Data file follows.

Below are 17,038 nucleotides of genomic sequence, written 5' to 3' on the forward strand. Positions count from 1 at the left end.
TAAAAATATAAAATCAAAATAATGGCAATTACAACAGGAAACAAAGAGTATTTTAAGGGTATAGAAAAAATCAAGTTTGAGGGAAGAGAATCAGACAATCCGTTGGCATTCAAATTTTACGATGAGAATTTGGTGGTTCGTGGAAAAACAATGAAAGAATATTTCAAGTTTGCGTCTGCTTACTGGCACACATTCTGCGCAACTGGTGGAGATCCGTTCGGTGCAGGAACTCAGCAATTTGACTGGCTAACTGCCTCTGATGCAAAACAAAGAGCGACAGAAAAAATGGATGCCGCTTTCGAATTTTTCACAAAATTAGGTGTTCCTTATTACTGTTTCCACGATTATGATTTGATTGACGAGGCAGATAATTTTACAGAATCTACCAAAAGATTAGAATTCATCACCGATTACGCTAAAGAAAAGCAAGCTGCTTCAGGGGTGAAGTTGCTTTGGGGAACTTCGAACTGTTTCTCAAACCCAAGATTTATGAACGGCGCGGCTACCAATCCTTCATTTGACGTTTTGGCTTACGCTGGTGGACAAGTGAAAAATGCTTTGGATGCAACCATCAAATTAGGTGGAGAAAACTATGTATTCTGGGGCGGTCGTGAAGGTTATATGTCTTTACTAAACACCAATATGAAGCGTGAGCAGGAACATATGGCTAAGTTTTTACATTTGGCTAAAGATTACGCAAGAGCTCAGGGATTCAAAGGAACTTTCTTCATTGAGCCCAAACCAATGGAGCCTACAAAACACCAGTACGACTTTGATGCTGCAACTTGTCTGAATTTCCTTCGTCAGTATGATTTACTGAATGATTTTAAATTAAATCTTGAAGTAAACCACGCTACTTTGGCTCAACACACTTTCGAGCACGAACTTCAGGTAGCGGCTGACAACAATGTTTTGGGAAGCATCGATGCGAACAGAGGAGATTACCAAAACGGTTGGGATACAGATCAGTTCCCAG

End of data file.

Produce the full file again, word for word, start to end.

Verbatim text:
Below are 17,038 nucleotides of genomic sequence, written 5' to 3' on the forward strand. Positions count from 1 at the left end.
TAAAAATATAAAATCAAAATAATGGCAATTACAACAGGAAACAAAGAGTATTTTAAGGGTATAGAAAAAATCAAGTTTGAGGGAAGAGAATCAGACAATCCGTTGGCATTCAAATTTTACGATGAGAATTTGGTGGTTCGTGGAAAAACAATGAAAGAATATTTCAAGTTTGCGTCTGCTTACTGGCACACATTCTGCGCAACTGGTGGAGATCCGTTCGGTGCAGGAACTCAGCAATTTGACTGGCTAACTGCCTCTGATGCAAAACAAAGAGCGACAGAAAAAATGGATGCCGCTTTCGAATTTTTCACAAAATTAGGTGTTCCTTATTACTGTTTCCACGATTATGATTTGATTGACGAGGCAGATAATTTTACAGAATCTACCAAAAGATTAGAATTCATCACCGATTACGCTAAAGAAAAGCAAGCTGCTTCAGGGGTGAAGTTGCTTTGGGGAACTTCGAACTGTTTCTCAAACCCAAGATTTATGAACGGCGCGGCTACCAATCCTTCATTTGACGTTTTGGCTTACGCTGGTGGACAAGTGAAAAATGCTTTGGATGCAACCATCAAATTAGGTGGAGAAAACTATGTATTCTGGGGCGGTCGTGAAGGTTATATGTCTTTACTAAACACCAATATGAAGCGTGAGCAGGAACATATGGCTAAGTTTTTACATTTGGCTAAAGATTACGCAAGAGCTCAGGGATTCAAAGGAACTTTCTTCATTGAGCCCAAACCAATGGAGCCTACAAAACACCAGTACGACTTTGATGCTGCAACTTGTCTGAATTTCCTTCGTCAGTATGATTTACTGAATGATTTTAAATTAAATCTTGAAGTAAACCACGCTACTTTGGCTCAACACACTTTCGAGCACGAACTTCAGGTAGCGGCTGACAACAATGTTTTGGGAAGCATCGATGCGAACAGAGGAGATTACCAAAACGGTTGGGATACAGATCAGTTCCCAG